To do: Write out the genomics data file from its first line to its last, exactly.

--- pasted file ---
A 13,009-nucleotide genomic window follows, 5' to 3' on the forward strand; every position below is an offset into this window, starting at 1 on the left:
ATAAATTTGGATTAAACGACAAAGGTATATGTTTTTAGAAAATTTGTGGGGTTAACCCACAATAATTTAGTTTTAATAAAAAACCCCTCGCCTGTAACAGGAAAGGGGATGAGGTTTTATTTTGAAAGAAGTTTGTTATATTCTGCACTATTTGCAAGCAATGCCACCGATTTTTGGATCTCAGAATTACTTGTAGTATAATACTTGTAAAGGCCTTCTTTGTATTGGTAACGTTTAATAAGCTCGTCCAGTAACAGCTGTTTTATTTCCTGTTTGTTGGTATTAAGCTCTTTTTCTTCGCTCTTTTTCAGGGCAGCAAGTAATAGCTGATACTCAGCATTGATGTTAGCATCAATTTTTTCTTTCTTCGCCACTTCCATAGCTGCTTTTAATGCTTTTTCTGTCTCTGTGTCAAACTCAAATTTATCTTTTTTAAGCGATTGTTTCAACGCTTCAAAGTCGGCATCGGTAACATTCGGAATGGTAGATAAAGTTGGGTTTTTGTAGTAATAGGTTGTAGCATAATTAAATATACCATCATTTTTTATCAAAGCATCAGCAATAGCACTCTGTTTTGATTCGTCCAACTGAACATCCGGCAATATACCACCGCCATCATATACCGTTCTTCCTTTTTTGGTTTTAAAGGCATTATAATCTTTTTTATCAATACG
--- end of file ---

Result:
A 13,009-nucleotide genomic window follows, 5' to 3' on the forward strand; every position below is an offset into this window, starting at 1 on the left:
ATAAATTTGGATTAAACGACAAAGGTATATGTTTTTAGAAAATTTGTGGGGTTAACCCACAATAATTTAGTTTTAATAAAAAACCCCTCGCCTGTAACAGGAAAGGGGATGAGGTTTTATTTTGAAAGAAGTTTGTTATATTCTGCACTATTTGCAAGCAATGCCACCGATTTTTGGATCTCAGAATTACTTGTAGTATAATACTTGTAAAGGCCTTCTTTGTATTGGTAACGTTTAATAAGCTCGTCCAGTAACAGCTGTTTTATTTCCTGTTTGTTGGTATTAAGCTCTTTTTCTTCGCTCTTTTTCAGGGCAGCAAGTAATAGCTGATACTCAGCATTGATGTTAGCATCAATTTTTTCTTTCTTCGCCACTTCCATAGCTGCTTTTAATGCTTTTTCTGTCTCTGTGTCAAACTCAAATTTATCTTTTTTAAGCGATTGTTTCAACGCTTCAAAGTCGGCATCGGTAACATTCGGAATGGTAGATAAAGTTGGGTTTTTGTAGTAATAGGTTGTAGCATAATTAAATATACCATCATTTTTTATCAAAGCATCAGCAATAGCACTCTGTTTTGATTCGTCCAACTGAACATCCGGCAATATACCACCGCCATCATATACCGTTCTTCCTTTTTTGGTTTTAAAGGCATTATAATCTTTTTTATCAATACG